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Choosing a Drum or a Croaker

By: Barbie Bischof

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Pull a drum fish from the water, and you'll understand why these descriptive names fit so well: these fish emit a distinctive knock or, in the case of a croaker fish, an eerie froglike croak.

The family of drum fish includes the croaker. They are able to make these decidedly un-fishlike sounds by using a special set of muscles located near the air bladders. The freshwater types of drum fish are prized food sources, but they also make good pets. They are not territorial or aggressive, and can get along with other fish. However, they are slow feeders so if other fish are greedy, drums may starve. Mollusks are its primary food source.

Although there are many kinds of species of drums, only those from the tropical Caribbean are popular to keep in the aquarium. Water quality requirements include a pH of about 8.2, temperatures between 78 to 82 degrees Fahrenheit, and low nitrates, ammonia and nitrites.

Jackknife Fish

The most famous drum is the jackknife fish (Equetus lanceolatus), a drum that is native to the western Atlantic Ocean and parts of the Caribbean. The fish is light gray and has dark bands on its body, giving the fish its distinctive jackknife appearance. It is a more sensitive species, requiring some pampering and plenty of room. It will not survive too much harassment from other fish, and regardless how hungry will not come around for a meal if it feels uncomfortable in any way. For this reason, some suggest the beginner should not start out with the jackknife fish.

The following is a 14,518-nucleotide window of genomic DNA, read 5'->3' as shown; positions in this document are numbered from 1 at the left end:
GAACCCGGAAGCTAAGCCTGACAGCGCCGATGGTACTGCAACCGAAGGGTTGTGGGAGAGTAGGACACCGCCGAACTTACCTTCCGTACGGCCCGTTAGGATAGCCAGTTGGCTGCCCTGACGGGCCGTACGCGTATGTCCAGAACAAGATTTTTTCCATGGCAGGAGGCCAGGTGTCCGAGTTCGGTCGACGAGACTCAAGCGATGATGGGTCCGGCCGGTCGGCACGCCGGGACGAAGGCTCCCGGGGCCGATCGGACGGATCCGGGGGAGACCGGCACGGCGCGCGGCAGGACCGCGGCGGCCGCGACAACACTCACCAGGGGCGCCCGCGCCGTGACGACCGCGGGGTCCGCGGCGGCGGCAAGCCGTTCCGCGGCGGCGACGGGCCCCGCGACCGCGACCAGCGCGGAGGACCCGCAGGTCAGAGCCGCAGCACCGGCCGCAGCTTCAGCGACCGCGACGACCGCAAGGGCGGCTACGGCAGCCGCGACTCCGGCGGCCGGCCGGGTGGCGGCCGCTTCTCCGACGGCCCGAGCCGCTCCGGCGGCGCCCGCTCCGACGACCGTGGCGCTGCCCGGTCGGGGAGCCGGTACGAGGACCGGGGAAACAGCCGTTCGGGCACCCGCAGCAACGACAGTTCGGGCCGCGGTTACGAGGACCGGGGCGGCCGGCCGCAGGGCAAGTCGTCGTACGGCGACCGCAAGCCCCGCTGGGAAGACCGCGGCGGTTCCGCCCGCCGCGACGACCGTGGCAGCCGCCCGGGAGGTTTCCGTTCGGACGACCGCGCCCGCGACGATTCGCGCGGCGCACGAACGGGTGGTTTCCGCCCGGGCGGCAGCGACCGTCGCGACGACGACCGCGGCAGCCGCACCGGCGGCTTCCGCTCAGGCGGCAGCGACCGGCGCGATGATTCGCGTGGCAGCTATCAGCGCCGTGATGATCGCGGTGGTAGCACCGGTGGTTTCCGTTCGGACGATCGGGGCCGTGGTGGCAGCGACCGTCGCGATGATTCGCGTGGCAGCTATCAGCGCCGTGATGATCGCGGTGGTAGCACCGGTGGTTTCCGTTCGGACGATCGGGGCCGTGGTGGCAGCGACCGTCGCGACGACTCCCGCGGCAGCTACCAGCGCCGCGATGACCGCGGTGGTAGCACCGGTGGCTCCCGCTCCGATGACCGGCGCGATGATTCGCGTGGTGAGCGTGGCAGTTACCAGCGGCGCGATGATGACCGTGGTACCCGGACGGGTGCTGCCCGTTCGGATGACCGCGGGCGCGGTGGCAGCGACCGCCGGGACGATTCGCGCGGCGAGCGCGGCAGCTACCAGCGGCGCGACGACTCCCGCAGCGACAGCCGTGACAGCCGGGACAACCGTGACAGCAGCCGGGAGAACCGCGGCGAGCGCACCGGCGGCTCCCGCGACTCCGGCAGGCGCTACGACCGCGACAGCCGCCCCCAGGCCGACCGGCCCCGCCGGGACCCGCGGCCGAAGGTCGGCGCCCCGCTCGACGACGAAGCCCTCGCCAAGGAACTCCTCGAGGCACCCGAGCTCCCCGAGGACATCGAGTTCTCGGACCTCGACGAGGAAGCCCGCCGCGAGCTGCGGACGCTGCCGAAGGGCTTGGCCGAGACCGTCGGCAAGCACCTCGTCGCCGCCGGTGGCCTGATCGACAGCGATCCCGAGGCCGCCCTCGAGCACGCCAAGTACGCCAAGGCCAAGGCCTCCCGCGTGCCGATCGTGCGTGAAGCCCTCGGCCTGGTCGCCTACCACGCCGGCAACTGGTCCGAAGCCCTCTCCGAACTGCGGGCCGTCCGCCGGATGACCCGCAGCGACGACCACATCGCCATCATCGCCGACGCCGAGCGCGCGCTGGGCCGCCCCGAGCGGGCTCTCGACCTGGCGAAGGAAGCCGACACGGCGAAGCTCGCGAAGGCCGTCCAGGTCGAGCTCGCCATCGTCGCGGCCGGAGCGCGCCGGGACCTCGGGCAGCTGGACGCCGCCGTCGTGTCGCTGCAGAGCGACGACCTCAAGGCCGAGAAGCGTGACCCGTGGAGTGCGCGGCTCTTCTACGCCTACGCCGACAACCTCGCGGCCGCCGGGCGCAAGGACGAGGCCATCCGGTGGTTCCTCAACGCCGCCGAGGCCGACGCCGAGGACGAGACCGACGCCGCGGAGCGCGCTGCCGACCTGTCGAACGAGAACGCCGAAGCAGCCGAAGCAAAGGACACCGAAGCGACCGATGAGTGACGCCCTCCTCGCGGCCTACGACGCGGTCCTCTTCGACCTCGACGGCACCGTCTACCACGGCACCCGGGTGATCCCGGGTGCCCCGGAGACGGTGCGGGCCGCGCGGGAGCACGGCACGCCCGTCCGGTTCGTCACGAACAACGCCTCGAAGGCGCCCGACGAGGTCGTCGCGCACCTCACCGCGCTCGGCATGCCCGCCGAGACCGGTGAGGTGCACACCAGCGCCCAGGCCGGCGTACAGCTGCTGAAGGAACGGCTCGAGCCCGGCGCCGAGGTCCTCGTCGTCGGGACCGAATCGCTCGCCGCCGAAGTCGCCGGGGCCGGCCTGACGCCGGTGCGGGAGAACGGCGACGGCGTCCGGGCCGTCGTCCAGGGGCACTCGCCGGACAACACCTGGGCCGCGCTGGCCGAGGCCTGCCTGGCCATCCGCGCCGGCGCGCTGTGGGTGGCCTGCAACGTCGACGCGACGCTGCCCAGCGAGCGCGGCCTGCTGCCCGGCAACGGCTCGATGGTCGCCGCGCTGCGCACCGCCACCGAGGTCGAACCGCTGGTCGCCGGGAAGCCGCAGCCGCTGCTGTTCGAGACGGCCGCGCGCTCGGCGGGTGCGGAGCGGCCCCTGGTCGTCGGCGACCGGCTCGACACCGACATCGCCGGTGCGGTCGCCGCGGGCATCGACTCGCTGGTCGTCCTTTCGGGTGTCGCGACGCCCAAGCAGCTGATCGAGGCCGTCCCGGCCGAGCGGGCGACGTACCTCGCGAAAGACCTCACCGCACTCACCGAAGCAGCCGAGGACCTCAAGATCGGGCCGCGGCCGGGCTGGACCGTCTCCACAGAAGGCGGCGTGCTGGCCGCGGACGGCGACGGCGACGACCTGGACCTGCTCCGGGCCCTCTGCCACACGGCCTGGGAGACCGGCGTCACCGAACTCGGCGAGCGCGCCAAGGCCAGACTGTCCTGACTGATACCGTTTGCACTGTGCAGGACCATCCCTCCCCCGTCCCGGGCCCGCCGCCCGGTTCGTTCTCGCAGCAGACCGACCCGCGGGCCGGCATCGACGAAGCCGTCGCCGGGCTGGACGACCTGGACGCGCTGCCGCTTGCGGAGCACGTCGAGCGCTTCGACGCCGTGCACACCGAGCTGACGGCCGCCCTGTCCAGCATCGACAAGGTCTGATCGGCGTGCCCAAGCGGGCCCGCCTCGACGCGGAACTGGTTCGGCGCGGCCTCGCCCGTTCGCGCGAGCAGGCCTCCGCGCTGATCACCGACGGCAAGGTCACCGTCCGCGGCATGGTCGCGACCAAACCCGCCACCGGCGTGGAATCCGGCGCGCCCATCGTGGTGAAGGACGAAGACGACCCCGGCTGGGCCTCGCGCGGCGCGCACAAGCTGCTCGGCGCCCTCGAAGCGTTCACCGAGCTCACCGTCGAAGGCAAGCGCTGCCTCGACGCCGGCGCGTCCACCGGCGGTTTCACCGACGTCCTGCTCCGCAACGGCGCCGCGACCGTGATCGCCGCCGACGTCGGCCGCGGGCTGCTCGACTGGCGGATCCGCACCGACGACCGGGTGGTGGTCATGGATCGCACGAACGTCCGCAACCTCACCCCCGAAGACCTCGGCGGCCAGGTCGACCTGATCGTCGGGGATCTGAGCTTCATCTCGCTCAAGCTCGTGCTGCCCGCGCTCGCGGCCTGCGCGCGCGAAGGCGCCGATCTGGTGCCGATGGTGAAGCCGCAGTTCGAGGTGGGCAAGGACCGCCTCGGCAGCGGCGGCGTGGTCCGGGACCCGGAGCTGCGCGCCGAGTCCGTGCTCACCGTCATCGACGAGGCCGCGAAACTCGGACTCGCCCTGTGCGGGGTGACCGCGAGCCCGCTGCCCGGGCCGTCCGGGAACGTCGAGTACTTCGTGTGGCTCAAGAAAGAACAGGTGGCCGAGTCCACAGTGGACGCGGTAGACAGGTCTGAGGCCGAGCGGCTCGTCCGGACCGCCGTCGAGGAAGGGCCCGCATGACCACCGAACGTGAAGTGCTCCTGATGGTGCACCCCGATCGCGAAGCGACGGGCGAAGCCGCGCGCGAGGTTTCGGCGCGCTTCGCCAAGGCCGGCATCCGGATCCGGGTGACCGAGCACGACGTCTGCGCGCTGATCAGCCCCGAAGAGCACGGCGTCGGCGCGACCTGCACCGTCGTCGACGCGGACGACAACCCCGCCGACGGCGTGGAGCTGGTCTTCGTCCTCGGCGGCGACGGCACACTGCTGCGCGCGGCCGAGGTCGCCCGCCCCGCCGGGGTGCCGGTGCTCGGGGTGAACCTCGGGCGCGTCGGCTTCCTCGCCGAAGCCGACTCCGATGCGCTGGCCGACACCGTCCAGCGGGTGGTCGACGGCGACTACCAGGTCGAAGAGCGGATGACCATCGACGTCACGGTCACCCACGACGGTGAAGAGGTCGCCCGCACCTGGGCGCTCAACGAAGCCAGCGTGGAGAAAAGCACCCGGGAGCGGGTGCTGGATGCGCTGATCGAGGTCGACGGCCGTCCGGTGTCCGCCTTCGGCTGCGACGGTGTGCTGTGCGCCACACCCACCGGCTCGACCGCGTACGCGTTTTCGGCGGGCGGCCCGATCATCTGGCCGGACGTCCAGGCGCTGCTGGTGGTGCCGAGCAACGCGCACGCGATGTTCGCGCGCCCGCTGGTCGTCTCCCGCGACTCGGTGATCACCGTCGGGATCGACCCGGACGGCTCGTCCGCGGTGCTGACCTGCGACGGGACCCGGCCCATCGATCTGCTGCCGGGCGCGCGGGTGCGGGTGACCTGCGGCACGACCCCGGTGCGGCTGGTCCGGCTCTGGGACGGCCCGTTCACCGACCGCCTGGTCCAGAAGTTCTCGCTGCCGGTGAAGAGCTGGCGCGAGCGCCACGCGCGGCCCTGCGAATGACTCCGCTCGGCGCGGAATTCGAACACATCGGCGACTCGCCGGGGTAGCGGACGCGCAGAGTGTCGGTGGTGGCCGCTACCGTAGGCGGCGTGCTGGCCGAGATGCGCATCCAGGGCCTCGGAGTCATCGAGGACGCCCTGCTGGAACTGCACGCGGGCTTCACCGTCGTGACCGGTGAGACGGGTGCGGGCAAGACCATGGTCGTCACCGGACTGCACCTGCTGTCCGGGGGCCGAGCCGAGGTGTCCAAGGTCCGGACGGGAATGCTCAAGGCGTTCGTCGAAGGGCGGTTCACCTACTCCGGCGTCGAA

The High Hat

The high hat (Equetus acuminatus), also called the cubbyu, is sometimes available. This species is black and white with a black dorsal fin. Younger fish have a long dorsal fin that shortens as the fish ages. These fish are found mainly roaming patch reefs, and the very young fry can be seen darting among the spines of sea urchins (Diadema sp.) for protection. Don't keep this species with very aggressive fish. Like its relatives, it is very timid and minds its own business. They can be kept on their own, or with others of their kind with no problems of aggression. They also require very high quality water conditions, which makes them good candidates for those who have a healthy reef tank with less aggressive species.

The Spotted Drum

The spotted drum (Equetus punctatus) is found near Bermuda, Florida, and the Bahamas to the Antilles and Brazil. They are happiest in coral reef conditions. They are generally secretive and solitary and will spend a lot of time peeking out from beneath ledges and behind rocks. They feed on crabs, shrimps and polychaeats, mainly at night. They also require very good water conditions.

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